I respond — Not to worry, after four decades and more of advocating peace, freedom, and personal sovereignty, I am well accustomed to being belittled, berated, and reviled. So far, my delicate little feelings seem to remain uninjured.
This latest crop of invective (spoiled, stupid, disingenuous, lacking empathy, magic, and Neo-Nazi) seems fairly tame. Well, okeh, I guess throwing “Neo-Nazi” was a little nasty, and so far has been neither recanted nor renounced. I’ll wait.
Meanwhile, Happy Xmas and Shalom!

update 171226:  For the record and to his credit, correspondent ML apologizes for “magic”, stands on “disingenuous” and attempts to mitigate EA’s “Neo-Nazi” remark with a weak “he started it” defense. Also for the record, I still love ML and EA, but so far only respect, admire, and enjoy TE (as we’re mostly strangers). Upon reflection, I think maybe TE believes now that he should have known better. Warning parents about the physical, moral, or ideological dangers they expose their children to rarely works out well. I believe his intentions were benign, and I expect that if he didn’t recognize the petit gaff himself, then Mrs Colonel Potter has clued him in.

Yeah, I support the troops. I’d rather not…

..but the alternative is prison.
There’s a big chunk of support taken out of my every paycheck, and it is long past tiresome.
I find it particularly annoying to still be supporting such filth as Robert Bales and Nidal Hassan. If it were all I ever had to pay again I’d cheerfully kick in for two last bullets.
Although you can recycle rope, so I shouldn’t be so hasty.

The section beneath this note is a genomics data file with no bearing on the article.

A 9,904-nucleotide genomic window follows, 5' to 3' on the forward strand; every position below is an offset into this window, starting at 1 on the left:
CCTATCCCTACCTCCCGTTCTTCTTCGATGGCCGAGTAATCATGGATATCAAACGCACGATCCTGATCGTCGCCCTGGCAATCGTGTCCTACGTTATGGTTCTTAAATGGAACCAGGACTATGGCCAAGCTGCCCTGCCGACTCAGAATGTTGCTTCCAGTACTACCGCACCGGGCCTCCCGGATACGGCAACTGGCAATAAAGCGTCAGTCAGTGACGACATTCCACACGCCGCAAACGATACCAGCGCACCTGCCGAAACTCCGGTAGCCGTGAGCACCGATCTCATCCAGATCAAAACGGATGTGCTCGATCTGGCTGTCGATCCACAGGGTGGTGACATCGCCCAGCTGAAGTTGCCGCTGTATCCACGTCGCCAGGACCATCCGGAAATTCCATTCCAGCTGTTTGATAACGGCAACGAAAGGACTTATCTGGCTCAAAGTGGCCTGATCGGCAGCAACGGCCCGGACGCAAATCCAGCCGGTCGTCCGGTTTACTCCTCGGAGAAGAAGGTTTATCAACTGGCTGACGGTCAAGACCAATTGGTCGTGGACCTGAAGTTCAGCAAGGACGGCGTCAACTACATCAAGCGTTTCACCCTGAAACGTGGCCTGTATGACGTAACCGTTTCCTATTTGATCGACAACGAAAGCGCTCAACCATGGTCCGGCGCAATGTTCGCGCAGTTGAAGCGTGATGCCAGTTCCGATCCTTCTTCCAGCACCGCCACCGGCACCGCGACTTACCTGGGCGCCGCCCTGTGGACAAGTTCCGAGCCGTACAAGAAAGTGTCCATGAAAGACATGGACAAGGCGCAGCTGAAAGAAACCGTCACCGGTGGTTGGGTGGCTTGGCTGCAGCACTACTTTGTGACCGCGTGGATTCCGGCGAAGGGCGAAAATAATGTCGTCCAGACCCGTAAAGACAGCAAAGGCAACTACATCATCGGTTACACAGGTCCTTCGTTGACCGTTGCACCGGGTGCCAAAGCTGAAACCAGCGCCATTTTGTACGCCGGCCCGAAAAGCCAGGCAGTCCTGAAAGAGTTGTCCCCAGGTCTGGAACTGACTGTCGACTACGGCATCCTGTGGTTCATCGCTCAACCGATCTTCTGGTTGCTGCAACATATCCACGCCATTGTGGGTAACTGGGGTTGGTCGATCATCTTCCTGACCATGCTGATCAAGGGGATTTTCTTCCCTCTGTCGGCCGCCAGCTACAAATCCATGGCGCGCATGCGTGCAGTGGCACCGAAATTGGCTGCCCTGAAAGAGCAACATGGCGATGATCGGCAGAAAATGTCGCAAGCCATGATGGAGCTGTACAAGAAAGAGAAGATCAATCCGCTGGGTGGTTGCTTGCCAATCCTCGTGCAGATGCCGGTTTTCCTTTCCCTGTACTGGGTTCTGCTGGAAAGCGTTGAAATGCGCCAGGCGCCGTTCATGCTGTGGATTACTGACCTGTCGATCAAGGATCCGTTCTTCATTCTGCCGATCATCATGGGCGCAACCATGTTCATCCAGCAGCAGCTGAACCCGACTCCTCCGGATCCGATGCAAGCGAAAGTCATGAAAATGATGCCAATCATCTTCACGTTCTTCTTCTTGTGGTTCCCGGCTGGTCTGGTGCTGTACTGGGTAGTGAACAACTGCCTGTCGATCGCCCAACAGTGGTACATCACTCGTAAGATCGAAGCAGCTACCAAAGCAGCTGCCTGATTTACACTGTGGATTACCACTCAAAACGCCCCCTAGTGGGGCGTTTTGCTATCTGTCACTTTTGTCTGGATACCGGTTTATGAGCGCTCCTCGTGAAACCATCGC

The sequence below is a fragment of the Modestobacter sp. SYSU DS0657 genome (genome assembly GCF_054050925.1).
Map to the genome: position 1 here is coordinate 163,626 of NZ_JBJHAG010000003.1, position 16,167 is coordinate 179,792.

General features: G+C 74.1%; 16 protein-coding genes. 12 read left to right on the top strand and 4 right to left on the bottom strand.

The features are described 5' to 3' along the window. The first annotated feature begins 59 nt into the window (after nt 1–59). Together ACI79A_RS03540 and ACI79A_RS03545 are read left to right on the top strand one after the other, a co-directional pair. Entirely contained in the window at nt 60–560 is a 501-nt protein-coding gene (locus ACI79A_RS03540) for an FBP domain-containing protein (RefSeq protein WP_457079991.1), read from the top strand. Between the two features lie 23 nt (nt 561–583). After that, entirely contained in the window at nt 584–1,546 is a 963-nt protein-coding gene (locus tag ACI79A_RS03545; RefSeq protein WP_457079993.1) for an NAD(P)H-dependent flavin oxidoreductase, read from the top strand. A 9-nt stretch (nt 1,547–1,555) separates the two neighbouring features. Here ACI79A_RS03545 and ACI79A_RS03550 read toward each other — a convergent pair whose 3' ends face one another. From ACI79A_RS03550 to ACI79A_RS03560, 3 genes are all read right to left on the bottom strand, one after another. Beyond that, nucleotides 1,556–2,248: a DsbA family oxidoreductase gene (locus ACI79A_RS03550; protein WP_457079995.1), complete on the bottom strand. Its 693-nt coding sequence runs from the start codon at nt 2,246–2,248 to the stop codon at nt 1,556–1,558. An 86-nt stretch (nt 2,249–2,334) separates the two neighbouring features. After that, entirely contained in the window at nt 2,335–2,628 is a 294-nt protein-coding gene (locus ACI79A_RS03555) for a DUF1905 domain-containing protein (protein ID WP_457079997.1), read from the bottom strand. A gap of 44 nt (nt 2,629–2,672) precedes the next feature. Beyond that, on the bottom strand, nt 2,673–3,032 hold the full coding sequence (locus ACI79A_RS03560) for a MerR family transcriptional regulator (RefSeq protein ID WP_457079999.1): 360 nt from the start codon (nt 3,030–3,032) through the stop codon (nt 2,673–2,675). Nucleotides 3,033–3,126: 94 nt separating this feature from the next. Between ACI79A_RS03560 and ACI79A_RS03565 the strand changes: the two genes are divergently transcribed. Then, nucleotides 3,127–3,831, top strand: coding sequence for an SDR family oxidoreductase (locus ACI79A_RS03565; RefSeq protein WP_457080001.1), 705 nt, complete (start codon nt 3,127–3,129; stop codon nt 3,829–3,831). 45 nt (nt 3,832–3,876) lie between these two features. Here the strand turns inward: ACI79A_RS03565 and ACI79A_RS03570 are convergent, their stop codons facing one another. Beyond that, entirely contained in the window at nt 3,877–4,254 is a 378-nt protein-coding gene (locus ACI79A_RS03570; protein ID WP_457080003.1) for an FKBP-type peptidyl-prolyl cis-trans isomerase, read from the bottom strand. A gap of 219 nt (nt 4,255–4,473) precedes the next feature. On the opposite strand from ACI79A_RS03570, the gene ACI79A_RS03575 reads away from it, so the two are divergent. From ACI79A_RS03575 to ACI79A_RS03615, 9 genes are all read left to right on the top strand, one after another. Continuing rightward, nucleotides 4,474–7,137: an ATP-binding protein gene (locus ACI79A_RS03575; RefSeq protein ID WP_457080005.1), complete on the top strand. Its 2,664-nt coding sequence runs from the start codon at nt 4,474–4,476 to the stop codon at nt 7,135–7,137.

190309

Organized Child Abuse

Leftie hysterics assured us that if President Trump were to install Betsy deVos as Secretary of Education that she would destroy public education in America. If only. Two years in and the nightmare of organized child abuse (a.k.a. “public education”) continues to terrorize and warp the minds of the helpless. Leftists can’t seem to keep their promises.

But let’s give Mrs deVos some credit. Her new educational tax credit plan would allow those of us who are presently sickened by our involuntary support for tyranny, murder, and graft to divert some of our stolen money from President Bushbama’s friends at Halliburton and Solyndra to help out Jean and the Kids at the Freedom School.

Let the shrieking commence.
190302

The Old Red Con

The Old Red Con, the Green New Fail, and the Green Leap Forward are all too easy. They’re all good and they’re all apt, but Green Leap is best as it evokes Chairman Mao’s heroic efforts to centralize Chinese agriculture (modeled no doubt on Tovarishch Stalin’s Ukrainian Triumph) resulting in the deaths of tens of millions. In so doing, the Helmsman edged out Uncle Joe as America’s second favorite mass-murderer (“Honest” Abe stands second to none, even as his body count pales in comparison to such giants.)
190219

What’s a Nine Digit Word for Rubbish?

The nine digit ZIP Code is utter nonsense.
The original proposal for the Zone Identification Postal Code had merit. With just five digits, potentially a hundred thousand discrete locations, you can get a letter or a package to the nearest post office.

For decades, on the outsides of my correspondence, I have put only my name (or usually just my initials), my street address, and the five digits. Never a problem. For a couple of months in 1976 or ‘77 I sent it out with addressees’ explicit city and state lacking, as those data are supposedly subsumed by the ZIP Code. But, because the Post Office employs human beings (who are idiots) they couldn’t figure out how to read their own allegedly superior system, yet they somehow managed to get it back to me, marked “undeliverable”.

Insofar as the USPS can’t be relied on to take itself seriously, and those extra four digits only allow for ten thousand locations within each Zone, it is clearly inadequate to the urban scene, and irrelevant to the rural.
190208